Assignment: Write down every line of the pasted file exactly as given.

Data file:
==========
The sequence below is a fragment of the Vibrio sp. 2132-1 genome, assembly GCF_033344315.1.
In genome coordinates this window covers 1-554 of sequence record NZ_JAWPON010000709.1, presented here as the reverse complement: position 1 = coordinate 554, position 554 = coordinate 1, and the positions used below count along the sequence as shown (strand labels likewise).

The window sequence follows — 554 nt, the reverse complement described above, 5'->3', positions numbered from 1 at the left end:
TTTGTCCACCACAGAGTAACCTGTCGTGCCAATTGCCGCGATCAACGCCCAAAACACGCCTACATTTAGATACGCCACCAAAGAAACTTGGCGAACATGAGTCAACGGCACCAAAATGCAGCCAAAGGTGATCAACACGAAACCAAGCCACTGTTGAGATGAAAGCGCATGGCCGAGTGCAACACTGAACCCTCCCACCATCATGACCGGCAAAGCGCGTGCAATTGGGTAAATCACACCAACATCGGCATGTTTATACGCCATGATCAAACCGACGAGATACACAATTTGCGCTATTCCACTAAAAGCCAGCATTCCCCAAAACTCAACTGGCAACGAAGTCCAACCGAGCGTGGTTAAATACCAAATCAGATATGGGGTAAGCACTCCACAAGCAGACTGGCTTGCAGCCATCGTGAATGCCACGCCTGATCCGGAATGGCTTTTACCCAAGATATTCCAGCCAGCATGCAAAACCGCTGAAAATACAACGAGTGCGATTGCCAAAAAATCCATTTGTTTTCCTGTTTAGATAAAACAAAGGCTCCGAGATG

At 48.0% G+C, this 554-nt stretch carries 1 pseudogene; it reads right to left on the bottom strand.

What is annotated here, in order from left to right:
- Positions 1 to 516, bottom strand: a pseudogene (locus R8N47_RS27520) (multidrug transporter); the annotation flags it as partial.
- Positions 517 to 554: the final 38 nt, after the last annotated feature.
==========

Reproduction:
The sequence below is a fragment of the Vibrio sp. 2132-1 genome, assembly GCF_033344315.1.
In genome coordinates this window covers 1-554 of sequence record NZ_JAWPON010000709.1, presented here as the reverse complement: position 1 = coordinate 554, position 554 = coordinate 1, and the positions used below count along the sequence as shown (strand labels likewise).

The window sequence follows — 554 nt, the reverse complement described above, 5'->3', positions numbered from 1 at the left end:
TTTGTCCACCACAGAGTAACCTGTCGTGCCAATTGCCGCGATCAACGCCCAAAACACGCCTACATTTAGATACGCCACCAAAGAAACTTGGCGAACATGAGTCAACGGCACCAAAATGCAGCCAAAGGTGATCAACACGAAACCAAGCCACTGTTGAGATGAAAGCGCATGGCCGAGTGCAACACTGAACCCTCCCACCATCATGACCGGCAAAGCGCGTGCAATTGGGTAAATCACACCAACATCGGCATGTTTATACGCCATGATCAAACCGACGAGATACACAATTTGCGCTATTCCACTAAAAGCCAGCATTCCCCAAAACTCAACTGGCAACGAAGTCCAACCGAGCGTGGTTAAATACCAAATCAGATATGGGGTAAGCACTCCACAAGCAGACTGGCTTGCAGCCATCGTGAATGCCACGCCTGATCCGGAATGGCTTTTACCCAAGATATTCCAGCCAGCATGCAAAACCGCTGAAAATACAACGAGTGCGATTGCCAAAAAATCCATTTGTTTTCCTGTTTAGATAAAACAAAGGCTCCGAGATG

At 48.0% G+C, this 554-nt stretch carries 1 pseudogene; it reads right to left on the bottom strand.

What is annotated here, in order from left to right:
- Positions 1 to 516, bottom strand: a pseudogene (locus R8N47_RS27520) (multidrug transporter); the annotation flags it as partial.
- Positions 517 to 554: the final 38 nt, after the last annotated feature.